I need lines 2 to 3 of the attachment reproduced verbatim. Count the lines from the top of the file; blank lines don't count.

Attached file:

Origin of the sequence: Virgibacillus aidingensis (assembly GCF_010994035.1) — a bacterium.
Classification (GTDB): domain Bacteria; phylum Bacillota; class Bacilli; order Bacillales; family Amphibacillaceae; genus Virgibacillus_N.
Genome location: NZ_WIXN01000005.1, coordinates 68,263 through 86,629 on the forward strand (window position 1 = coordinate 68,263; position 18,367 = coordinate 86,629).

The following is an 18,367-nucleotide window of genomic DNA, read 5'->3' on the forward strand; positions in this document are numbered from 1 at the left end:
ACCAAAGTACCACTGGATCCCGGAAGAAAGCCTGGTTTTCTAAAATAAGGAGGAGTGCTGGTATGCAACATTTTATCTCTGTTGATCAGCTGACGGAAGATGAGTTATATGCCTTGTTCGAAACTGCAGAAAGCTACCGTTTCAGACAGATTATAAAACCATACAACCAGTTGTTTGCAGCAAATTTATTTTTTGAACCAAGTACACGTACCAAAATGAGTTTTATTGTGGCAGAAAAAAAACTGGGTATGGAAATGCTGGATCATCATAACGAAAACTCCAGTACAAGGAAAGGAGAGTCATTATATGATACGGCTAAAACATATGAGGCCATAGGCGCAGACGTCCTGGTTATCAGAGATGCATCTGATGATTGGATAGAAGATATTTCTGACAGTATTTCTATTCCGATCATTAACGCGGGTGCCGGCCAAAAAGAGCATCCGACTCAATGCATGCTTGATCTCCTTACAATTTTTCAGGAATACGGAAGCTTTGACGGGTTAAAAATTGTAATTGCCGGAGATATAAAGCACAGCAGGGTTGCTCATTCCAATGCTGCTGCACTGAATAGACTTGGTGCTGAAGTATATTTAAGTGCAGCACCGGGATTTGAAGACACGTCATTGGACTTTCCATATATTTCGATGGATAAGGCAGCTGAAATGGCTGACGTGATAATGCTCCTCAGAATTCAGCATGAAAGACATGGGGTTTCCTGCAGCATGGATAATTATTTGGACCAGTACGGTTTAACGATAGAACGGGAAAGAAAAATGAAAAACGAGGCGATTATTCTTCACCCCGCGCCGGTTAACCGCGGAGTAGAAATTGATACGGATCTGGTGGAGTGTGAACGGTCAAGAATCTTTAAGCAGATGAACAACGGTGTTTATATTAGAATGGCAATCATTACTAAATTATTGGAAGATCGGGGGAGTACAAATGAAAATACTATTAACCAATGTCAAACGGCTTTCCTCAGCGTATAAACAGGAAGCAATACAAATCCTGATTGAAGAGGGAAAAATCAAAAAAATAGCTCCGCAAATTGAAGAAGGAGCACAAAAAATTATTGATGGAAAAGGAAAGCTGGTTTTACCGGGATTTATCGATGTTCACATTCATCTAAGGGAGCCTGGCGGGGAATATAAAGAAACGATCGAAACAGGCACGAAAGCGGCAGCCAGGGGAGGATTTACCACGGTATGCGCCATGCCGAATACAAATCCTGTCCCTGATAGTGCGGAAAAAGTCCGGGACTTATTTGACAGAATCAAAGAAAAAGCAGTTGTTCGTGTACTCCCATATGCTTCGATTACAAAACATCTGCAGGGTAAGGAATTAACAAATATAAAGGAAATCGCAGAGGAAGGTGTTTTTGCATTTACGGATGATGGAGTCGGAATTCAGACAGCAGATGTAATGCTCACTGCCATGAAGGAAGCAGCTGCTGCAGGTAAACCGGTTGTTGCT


Classification (GTDB): domain Bacteria; phylum Bacillota; class Bacilli; order Bacillales; family Amphibacillaceae; genus Virgibacillus_N.
Genome location: NZ_WIXN01000005.1, coordinates 68,263 through 86,629 on the forward strand (window position 1 = coordinate 68,263; position 18,367 = coordinate 86,629).